Physical Products Marry the Web

July 24, 2012

These days it seems like every day I meet someone starting a business with a revolutionary new business model to reshape the product lifecycle by (in one way or…

These days it seems like every day I meet someone starting a business with a revolutionary new business model to reshape the product lifecycle by (in one way or another) marrying it to the web, and they are doing this because they want to create better products or somehow squeeze some new efficiency out of the deal.

What i mean is not the simple ecommerce marriage (although look how much that has changed the landscape of things) but beyond. For example, today I met with a great young CEO that's in the early startup phase of her concept BundShop. The general idea is that it helps designers in China reach markets abroad by using an umbrella company that organizes marketing, promotion, sales and distrobution. Its something for the low volume or independent designer who feels restricted (by either time, knowhow, money, or enthusiasm) to get the greatest potential out of their concept.

What i think is remarkable is that this conversation was the second of its kind TODAY and the fifth this week. I'm no VC but I can feel it when the wind is blowing in a certain direction. Luckily I've been moving in this direction for some years. In a recent job interview I gushed about how excited I was to be considered an expert in this feild. And really, I am. I've been thinking about this for 5 or so years, built two business models on the premise, and given speeches, presentations, and so on on the subject of what the internet can bring to the product lifecycle.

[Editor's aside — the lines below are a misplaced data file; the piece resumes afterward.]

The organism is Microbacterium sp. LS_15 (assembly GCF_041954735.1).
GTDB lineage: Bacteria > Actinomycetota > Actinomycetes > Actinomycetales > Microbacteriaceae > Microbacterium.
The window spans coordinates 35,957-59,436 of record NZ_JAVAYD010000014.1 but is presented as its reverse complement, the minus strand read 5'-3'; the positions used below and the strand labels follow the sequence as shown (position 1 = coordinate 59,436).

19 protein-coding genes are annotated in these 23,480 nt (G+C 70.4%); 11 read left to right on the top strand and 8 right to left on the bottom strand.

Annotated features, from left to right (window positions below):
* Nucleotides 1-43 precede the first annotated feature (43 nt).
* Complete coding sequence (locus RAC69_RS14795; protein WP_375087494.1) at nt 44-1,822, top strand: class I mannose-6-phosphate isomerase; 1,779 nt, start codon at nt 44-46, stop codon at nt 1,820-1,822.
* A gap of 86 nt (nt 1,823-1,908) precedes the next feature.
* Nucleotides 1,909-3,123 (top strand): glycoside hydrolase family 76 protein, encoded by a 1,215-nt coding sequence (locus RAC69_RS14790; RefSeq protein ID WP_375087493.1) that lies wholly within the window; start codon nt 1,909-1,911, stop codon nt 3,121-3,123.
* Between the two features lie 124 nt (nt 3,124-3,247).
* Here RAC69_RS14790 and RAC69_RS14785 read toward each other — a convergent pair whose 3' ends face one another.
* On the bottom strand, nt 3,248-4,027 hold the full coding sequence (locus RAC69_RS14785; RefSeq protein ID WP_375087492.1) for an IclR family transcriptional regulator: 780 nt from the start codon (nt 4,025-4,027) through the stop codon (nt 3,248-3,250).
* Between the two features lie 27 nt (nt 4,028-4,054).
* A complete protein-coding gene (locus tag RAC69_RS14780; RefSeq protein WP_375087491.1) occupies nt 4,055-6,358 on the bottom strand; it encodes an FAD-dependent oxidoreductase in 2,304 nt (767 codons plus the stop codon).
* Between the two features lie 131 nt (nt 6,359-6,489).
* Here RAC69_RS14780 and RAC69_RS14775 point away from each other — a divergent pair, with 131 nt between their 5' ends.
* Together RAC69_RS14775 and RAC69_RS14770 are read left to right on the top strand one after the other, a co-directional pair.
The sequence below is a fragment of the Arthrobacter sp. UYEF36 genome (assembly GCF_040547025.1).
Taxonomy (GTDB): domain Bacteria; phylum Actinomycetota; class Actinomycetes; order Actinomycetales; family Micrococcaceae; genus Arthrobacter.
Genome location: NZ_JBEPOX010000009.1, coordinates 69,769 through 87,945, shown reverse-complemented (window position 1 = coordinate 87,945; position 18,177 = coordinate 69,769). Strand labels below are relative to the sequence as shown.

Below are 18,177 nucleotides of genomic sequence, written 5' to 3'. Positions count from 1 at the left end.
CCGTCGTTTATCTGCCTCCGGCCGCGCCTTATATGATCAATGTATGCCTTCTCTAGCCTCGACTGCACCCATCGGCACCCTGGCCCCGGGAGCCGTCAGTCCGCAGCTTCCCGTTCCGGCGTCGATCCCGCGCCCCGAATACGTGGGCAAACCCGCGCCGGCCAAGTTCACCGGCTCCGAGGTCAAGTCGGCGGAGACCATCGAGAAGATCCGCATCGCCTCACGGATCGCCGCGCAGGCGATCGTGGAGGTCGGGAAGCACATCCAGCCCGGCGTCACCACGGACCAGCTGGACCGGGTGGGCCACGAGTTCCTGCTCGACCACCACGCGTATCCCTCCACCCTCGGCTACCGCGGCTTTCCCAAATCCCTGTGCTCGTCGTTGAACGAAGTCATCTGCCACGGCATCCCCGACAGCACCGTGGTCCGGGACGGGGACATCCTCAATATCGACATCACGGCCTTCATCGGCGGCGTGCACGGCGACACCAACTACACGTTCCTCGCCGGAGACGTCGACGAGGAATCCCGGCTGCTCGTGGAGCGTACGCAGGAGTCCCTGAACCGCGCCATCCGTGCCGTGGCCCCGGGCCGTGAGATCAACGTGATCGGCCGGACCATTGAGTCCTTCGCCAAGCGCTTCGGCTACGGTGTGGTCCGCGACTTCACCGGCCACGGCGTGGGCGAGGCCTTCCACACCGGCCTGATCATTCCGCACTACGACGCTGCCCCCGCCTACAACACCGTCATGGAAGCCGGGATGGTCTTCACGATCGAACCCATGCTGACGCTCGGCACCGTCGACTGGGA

One of the most important insights I think I've had on the subject is that manufacturers (I know a few) are REALLY slow to adopt efficiencies that can be found on the web. Just as a rule of thumb manufacturers and the product development minded are a little old school in their methods. To be fair, many of the standard practices of the manufacturing industry have roots that can be traced back MILLENNIUM. Their not exactly big on reinventing the wheel.

Of course globalization has had major implications for almost every sector of the manufacturing industry. The rules of economy of scale have been redefined in scope and kind. All the elements from supply-chain-management to logistics have had thier books rewritten.

That said, you still have productive manufacturers capable of competing with limited technology or machinery in many sectors like furniture design. And many of the others that adopt modern manufacturing techniques focus on internal efficiencies.

What i mean to point out is that these aren't the people you see checking their iphone4s midshift downloading the newest app and thinking about how "cool" it would be if you you bring the web into manufacturing. Manufacturing marrying the web has taken longer than other industries but my read is that I will continue to have conversations about this and as it starts to penetrate deeper into the culture it may prove to be as big a game changer as globalization.

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